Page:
Weekly Feature

2017-04-20 / Education

Budget heading to public hearing will ask for 1.99 percent levy hike

Maryvale School District
by BRYAN JACKSON
Editor

The Maryvale Board of Education will present voters with a nearly $43.2 million 2017-18 budget — one that would include a 1.99 percent tax levy increase — at the district’s annual budget hearing, scheduled for early May.

Board members unanimously adopted the proposed budget, an increase of just less than $1 million, or 2.37 percent, at Tuesday’s meeting.

The final piece of the district’s proposal came into focus recently, as aid figures coalesced following the passage of New York’s 2017-18 spending plan. In total, Maryvale’s state aid will increase about $349,000, or 1.94 percent. It’s a welcome increase for a district that has been hit hard with budget cuts in previous years, although not the best-case scenario, according to Stephen Lunden, assistant superintendent for administrative services.

“Would have loved for it to have been more, but it wasn’t as much as we had hoped would actually take place this year,” he said.

Indeed, the aid increase was not enough to close the district’s budget gap, which stands at approximately $317,000, and when residents vote on the proposal in May, they will be asked to override the state’s so-called 2 percent property tax cap. Although the cap is often discussed as a flat 2-percent ceiling, it is actually worked out through a complex formula, which this year puts Maryvale’s maximum levy increase at 0.44 percent.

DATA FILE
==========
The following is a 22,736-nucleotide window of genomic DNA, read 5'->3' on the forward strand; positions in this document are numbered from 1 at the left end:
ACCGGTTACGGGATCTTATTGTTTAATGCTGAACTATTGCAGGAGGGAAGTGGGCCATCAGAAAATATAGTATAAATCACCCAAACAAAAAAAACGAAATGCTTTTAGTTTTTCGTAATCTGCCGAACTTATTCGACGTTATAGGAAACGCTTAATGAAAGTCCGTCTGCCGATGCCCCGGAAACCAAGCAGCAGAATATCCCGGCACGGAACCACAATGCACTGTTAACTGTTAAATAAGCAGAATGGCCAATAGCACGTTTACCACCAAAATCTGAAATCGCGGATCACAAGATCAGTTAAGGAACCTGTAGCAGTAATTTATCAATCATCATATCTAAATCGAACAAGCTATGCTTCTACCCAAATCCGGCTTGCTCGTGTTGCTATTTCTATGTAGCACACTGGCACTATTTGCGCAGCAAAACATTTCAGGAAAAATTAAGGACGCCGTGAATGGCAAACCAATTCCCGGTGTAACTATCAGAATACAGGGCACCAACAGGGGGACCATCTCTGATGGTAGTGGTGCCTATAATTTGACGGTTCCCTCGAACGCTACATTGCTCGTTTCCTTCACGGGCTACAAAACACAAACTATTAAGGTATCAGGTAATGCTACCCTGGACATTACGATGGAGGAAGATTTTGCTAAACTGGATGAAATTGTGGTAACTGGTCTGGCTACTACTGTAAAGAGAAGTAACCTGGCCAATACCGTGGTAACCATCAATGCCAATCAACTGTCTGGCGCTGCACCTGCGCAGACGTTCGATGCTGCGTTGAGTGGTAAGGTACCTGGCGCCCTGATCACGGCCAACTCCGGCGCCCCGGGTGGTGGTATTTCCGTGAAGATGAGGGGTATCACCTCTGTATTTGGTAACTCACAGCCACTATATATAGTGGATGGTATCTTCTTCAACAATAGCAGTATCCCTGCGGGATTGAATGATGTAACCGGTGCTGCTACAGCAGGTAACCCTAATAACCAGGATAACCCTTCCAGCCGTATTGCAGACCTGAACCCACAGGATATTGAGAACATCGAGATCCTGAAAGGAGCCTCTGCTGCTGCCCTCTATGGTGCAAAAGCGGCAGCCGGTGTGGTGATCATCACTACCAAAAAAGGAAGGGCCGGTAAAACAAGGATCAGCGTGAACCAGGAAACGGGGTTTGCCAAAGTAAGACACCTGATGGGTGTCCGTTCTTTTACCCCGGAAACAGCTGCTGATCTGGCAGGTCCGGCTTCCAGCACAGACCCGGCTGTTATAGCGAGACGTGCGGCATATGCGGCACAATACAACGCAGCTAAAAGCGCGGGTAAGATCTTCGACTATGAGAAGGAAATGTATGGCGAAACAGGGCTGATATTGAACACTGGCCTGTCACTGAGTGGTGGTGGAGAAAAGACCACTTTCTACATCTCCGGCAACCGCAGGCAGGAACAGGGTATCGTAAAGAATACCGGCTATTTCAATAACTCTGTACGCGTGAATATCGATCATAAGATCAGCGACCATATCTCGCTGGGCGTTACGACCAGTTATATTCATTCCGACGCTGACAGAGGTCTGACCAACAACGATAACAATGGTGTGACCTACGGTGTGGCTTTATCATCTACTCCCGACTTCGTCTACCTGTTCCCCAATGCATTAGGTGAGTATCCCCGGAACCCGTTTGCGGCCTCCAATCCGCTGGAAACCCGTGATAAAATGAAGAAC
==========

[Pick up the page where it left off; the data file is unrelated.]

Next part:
The district also plans to use an estimated $1.2 million of fund balance, or surplus, to offset expenses.

The expense side of Maryvale’s budget is segmented into three sections: administrative, which includes central office costs; capital, which covers building projects; and program, which consists of instructional and classroom expenses. All of the increases come from the program section.

Since the proposed budget exceeds the cap, it must be approved by a supermajority of 60 percent of voters.

Should voters balk at the spending plan, the district would have to fall back to a bare-bones contingency budget that would require significant programming and personnel cuts, according to Superintendent Joseph R. D’Angelo.

The pared-back budget would eliminate six teachers, all district clubs and activities, the middle and high school’s vocal programs and modified sports, as well as a bevy of other programs. In addition, D’Angelo said class sizes at several levels would balloon to upward of 30 students.

The public hearing will be held at 6 p.m. Monday, May 8, in the Samuel R. Bennett Building, 1050 Maryvale Drive. The budget vote is scheduled for Tuesday, May 16.

email: bjackson@beenews.com

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